SCALE-SPECIFIC SEX-BIASED DISPERSAL IN THE VALAIS SHREW UNVEILED BY GENETIC VARIATION ON THE Y CHROMOSOME, AUTOSOMES, AND MITOCHONDRIAL DNA
Article first published online: 3 MAR 2012
© 2012 The Author(s). Evolution © 2012 The Society for the Study of Evolution.
Volume 66, Issue 6, pages 1737–1750, June 2012
How to Cite
Yannic, G., Basset, P., Büchi, L., Hausser, J. and Broquet, T. (2012), SCALE-SPECIFIC SEX-BIASED DISPERSAL IN THE VALAIS SHREW UNVEILED BY GENETIC VARIATION ON THE Y CHROMOSOME, AUTOSOMES, AND MITOCHONDRIAL DNA. Evolution, 66: 1737–1750. doi: 10.1111/j.1558-5646.2011.01554.x
- Issue published online: 1 JUN 2012
- Article first published online: 3 MAR 2012
- Accepted manuscript online: 29 DEC 2011 01:30PM EST
- Received September 1, 2011, Accepted December 1, 2011, Data Archived: Dryad doi:10.5061/dryad.8k3423ts
- Dispersal distance;
- hierarchical genetic structure;
- isolation by distance;
- Sorex antinorii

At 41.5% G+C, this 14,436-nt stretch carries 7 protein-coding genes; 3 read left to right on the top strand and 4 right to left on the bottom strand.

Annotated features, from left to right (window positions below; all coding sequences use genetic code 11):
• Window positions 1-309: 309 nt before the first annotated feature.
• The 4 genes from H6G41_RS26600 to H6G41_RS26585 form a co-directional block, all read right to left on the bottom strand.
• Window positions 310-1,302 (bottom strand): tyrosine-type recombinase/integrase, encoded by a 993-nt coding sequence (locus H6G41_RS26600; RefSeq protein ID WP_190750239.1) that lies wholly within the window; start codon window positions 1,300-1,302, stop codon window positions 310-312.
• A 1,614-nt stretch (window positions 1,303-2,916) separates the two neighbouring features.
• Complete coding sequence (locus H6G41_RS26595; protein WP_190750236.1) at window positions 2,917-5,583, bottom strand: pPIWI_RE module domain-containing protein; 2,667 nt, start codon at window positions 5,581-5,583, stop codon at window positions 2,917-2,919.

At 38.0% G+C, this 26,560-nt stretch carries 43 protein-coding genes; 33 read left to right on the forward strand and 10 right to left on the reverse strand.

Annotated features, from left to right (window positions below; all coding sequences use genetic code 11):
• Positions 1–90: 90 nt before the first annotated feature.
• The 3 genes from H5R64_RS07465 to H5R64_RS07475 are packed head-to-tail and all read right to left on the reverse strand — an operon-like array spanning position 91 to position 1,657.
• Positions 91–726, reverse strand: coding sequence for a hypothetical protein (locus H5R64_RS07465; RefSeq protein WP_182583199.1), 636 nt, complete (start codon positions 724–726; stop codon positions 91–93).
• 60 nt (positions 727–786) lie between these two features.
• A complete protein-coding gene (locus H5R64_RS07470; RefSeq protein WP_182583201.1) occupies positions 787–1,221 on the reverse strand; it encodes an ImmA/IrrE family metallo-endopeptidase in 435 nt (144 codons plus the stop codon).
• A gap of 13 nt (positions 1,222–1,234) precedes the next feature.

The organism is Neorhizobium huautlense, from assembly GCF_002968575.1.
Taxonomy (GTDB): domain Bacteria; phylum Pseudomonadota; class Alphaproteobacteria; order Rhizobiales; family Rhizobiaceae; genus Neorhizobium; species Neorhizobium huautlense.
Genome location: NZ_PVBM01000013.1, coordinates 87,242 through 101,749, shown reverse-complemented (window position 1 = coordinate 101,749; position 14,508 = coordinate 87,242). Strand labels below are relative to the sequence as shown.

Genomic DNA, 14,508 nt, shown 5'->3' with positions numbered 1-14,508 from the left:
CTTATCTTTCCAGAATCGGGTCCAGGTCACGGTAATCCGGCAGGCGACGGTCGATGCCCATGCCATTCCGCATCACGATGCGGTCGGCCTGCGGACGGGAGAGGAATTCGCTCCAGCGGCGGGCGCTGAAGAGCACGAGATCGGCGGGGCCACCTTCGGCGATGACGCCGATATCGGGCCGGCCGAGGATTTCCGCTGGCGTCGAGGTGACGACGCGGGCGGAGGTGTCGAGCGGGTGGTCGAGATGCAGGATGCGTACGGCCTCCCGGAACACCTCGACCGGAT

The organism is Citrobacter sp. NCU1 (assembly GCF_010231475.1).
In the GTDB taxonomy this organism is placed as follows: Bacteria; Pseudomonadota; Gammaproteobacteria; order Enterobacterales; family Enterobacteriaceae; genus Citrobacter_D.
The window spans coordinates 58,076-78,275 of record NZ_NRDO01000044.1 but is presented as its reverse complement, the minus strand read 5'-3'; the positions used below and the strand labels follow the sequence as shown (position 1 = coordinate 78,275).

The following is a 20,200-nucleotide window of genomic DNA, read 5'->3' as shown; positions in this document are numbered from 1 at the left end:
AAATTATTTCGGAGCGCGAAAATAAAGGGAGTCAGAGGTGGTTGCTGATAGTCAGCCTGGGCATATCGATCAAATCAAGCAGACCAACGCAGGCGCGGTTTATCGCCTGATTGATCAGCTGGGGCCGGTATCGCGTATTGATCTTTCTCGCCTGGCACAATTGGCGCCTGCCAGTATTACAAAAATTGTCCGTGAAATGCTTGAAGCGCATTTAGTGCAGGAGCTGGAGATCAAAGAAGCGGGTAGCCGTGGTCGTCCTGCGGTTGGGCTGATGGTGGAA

We investigated sex specificities in the evolutionary processes shaping Y chromosome, autosomes, and mitochondrial DNA patterns of genetic structure in the Valais shrew (Sorex antinorii), a mountain dwelling species with a hierarchical distribution. Both hierarchical analyses of variance and isolation-by-distance analyses revealed patterns of population structure that were not consistent across maternal, paternal, and biparentally inherited markers. Differentiation on a Y microsatellite was lower than expected from the comparison with autosomal microsatellites and mtDNA, and it was mostly due to genetic variance among populations within valleys, whereas the opposite was observed on other markers. In addition, there was no pattern of isolation by distance for the Y, whereas there was strong isolation by distance on mtDNA and autosomes. We use a hierarchical island model of coancestry dynamics to discuss the relative roles of the microevolutionary forces that may induce such patterns. We conclude that sex-biased dispersal is the most important driver of the observed genetic structure, but with an intriguing twist: it seems that dispersal is strongly male biased at large spatial scale, whereas it is mildly biased in favor of females at local scale. These results add to recent reports of scale-specific sex-biased dispersal patterns, and emphasize the usefulness of the Y chromosome in conjunction with mtDNA and autosomes to infer sex specificities.